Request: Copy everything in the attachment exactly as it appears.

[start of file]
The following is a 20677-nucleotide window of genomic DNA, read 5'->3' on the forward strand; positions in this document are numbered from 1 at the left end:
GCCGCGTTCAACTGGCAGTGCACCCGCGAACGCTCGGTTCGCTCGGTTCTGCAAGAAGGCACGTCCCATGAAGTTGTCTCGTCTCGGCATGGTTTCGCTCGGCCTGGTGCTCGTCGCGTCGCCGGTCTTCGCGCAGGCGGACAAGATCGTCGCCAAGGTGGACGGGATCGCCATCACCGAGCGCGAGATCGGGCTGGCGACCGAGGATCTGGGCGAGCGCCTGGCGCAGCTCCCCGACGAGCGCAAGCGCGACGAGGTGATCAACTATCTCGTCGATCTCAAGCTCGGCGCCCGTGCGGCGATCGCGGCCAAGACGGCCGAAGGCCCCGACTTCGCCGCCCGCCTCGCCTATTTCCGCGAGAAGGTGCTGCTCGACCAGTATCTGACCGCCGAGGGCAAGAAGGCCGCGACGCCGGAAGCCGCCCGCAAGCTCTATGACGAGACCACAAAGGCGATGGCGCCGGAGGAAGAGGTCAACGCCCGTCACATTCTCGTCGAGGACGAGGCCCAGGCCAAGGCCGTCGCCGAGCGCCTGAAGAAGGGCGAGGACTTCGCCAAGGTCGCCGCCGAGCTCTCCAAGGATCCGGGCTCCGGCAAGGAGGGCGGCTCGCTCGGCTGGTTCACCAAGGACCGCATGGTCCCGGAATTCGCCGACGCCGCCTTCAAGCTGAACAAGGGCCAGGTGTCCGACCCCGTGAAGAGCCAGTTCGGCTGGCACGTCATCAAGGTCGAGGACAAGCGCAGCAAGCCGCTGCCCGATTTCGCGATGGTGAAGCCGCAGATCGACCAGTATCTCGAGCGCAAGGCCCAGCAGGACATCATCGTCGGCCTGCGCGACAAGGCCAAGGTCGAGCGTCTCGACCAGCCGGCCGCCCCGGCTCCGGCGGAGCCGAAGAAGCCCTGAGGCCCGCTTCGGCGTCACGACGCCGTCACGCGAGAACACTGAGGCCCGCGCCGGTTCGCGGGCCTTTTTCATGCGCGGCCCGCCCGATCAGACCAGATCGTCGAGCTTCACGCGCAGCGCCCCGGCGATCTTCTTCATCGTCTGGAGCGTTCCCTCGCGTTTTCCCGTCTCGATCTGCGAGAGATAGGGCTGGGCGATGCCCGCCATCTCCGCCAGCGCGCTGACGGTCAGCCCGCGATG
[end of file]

The following is a 20677-nucleotide window of genomic DNA, read 5'->3' on the forward strand; positions in this document are numbered from 1 at the left end:
GCCGCGTTCAACTGGCAGTGCACCCGCGAACGCTCGGTTCGCTCGGTTCTGCAAGAAGGCACGTCCCATGAAGTTGTCTCGTCTCGGCATGGTTTCGCTCGGCCTGGTGCTCGTCGCGTCGCCGGTCTTCGCGCAGGCGGACAAGATCGTCGCCAAGGTGGACGGGATCGCCATCACCGAGCGCGAGATCGGGCTGGCGACCGAGGATCTGGGCGAGCGCCTGGCGCAGCTCCCCGACGAGCGCAAGCGCGACGAGGTGATCAACTATCTCGTCGATCTCAAGCTCGGCGCCCGTGCGGCGATCGCGGCCAAGACGGCCGAAGGCCCCGACTTCGCCGCCCGCCTCGCCTATTTCCGCGAGAAGGTGCTGCTCGACCAGTATCTGACCGCCGAGGGCAAGAAGGCCGCGACGCCGGAAGCCGCCCGCAAGCTCTATGACGAGACCACAAAGGCGATGGCGCCGGAGGAAGAGGTCAACGCCCGTCACATTCTCGTCGAGGACGAGGCCCAGGCCAAGGCCGTCGCCGAGCGCCTGAAGAAGGGCGAGGACTTCGCCAAGGTCGCCGCCGAGCTCTCCAAGGATCCGGGCTCCGGCAAGGAGGGCGGCTCGCTCGGCTGGTTCACCAAGGACCGCATGGTCCCGGAATTCGCCGACGCCGCCTTCAAGCTGAACAAGGGCCAGGTGTCCGACCCCGTGAAGAGCCAGTTCGGCTGGCACGTCATCAAGGTCGAGGACAAGCGCAGCAAGCCGCTGCCCGATTTCGCGATGGTGAAGCCGCAGATCGACCAGTATCTCGAGCGCAAGGCCCAGCAGGACATCATCGTCGGCCTGCGCGACAAGGCCAAGGTCGAGCGTCTCGACCAGCCGGCCGCCCCGGCTCCGGCGGAGCCGAAGAAGCCCTGAGGCCCGCTTCGGCGTCACGACGCCGTCACGCGAGAACACTGAGGCCCGCGCCGGTTCGCGGGCCTTTTTCATGCGCGGCCCGCCCGATCAGACCAGATCGTCGAGCTTCACGCGCAGCGCCCCGGCGATCTTCTTCATCGTCTGGAGCGTTCCCTCGCGTTTTCCCGTCTCGATCTGCGAGAGATAGGGCTGGGCGATGCCCGCCATCTCCGCCAGCGCGCTGACGGTCAGCCCGCGATG